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Thank you to the 1,400 leaders who’ve generously done the 7 questions!
I hope reading 7 Questions with

Tsae Wong

helps you in your leadership.
Jonno White

Tsae Wong

Name: Tsae Wong

Title: Principal

Organisation: Trinity Lutheran College, Queensland

Dr Tsae Wong commenced as the Principal of Trinity Lutheran College in Gold Coast, Queensland since 2014 after serving four years in the role of Deputy Head of College. She previously held teaching, middle and senior leadership positions at St Hilda’s School, John Paul College and Ipswich Girls’ Grammar School in Queensland. Dr Wong commenced her teaching career at one of Singapore’s leading schools, Raffles Girls’ Secondary School. She contributes to the education and leadership dialogues through publications and presentations at international and national conferences. Dr Wong has served on Lutheran Education Queensland’s Finance and Development Committee and currently serves on the the Independent Schools Queensland’s Education Committee and Block Grant Authority Education Committee. She is passionate about building leadership capacities in others through coaching and mentoring. Dr Wong is also interested in studying, learning and exploring organisational business and growth strategies.

Tsae Wong

1. What have you found most challenging as a leader?
Keep fully abreast of all the legislative and compliance requirements in the midst of ever changing and evolving external landscapes.

2. How did you become a leader? Can you please briefly tell the story?
I became a leader as a child when playing with the other children in the neighbour and at school. I tended to come out with ideas of what and how to play and organise the children around me to "execute" the play.

At school, I was involved in Girls' Guides (or Scouts). I was appointed a group leader in high school for this extra-curricular group.

I was trained to be a teacher, there I lead the students in my classes by mobalisng them to learn and growth. I subsequently became a Head of Department, Director of Teaching and Learning, then Deputy Head of College before becoming a College Principal.

3. How do you structure your work days from waking up to going to sleep?
In more recent years, I focussed a great deal on balance in life. Hence, I start my days with meditation and exercise each day. I like to get to work half an hour before official start so that I could get a few important things done before the demands of others interrupt my day. I start planning my day the night prior, then during my 20 minutes drive to work, I would think about the day ahead and rehearse some of the challenging tasks in my head.

I followed by day's schedule including some thinking and planning time. I also make sure I structure meeting and greeting staff and students a few times a week. I ensure that I eat my lunch uninterrupted and promptly.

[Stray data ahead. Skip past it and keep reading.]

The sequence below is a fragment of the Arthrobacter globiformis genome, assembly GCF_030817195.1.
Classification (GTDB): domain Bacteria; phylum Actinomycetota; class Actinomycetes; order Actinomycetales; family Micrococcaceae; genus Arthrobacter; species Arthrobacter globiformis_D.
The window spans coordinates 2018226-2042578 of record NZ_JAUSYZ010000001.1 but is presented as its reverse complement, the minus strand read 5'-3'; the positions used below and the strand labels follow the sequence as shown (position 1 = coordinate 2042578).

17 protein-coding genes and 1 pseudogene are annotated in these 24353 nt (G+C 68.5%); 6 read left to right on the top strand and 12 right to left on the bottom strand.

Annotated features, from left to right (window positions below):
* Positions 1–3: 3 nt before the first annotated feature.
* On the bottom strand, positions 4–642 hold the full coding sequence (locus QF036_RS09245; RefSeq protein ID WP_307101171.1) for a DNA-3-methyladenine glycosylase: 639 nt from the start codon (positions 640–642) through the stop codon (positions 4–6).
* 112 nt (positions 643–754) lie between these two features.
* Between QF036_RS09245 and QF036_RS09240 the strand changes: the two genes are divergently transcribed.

At the end of the work day, I check against my do list to play the next day. After work, I incorporate some exercise routines such as yoga, core strengths workout, or walking.

In the evening, after dinner, I might do some professional reading, clearing some emails on a heavily scheduled day, practise my cello, and unwind by reading fiction an hour before sleeping.

4. What's a recent leadership lesson you've learned for the first time or been reminded of?
When working with experienced leaders, you cannot assume that their thinking and approaches match that of yours. At times, you need to be crystal clear in your communication and expectations to avoid misunderstanding of the priorities and mandates.

5. What's one book that has had a profound impact on your leadership so far? Can you please briefly tell the story of how that book impacted your leadership?
I read widely and extensively to learn and grow as person and as a leader. Hence, it is hard to identify one book which profoundly impact my leadership.

I do however keep coming back to the strategies and principles outlined in Jim Collin's Good to Great over the years. The reason for this regular referral back to the book is because every organisation has the potential to improve and grow. The status quo does not exist as the external landscapes change, the internal situations evolve, so seeking to value-add to the organisation is the only sure way to add value to the organisation.

6. If you could only give one piece of advice to a young leader, what would you say to them?
Invest in yourself as a person so that you build a strong foundation for your future, i.e. ensure that all aspects of your life is kept in good balanced development.

Leadership growth is a forever journey. You can learn from everyone and in all situations. Be humble, be present, be teachable, and be kind to yourself and others, you will lead well into the future.

7. What is one meaningful story that comes to mind from your time as a leader, so far?
There are so many lessons and stories to share. One that stuck in my mind was the one when I was in my second year in my current role. Everything was going very well and I ought to be happy. However, I was a blubbing mess because I was burdened by the imposter syndrome and could not fathom how I got there and why I deserve to be successful. A very confronting experience for me; but it was a turning point of me being kind to myself by not putting so much pressure to prove my worth as a leader.

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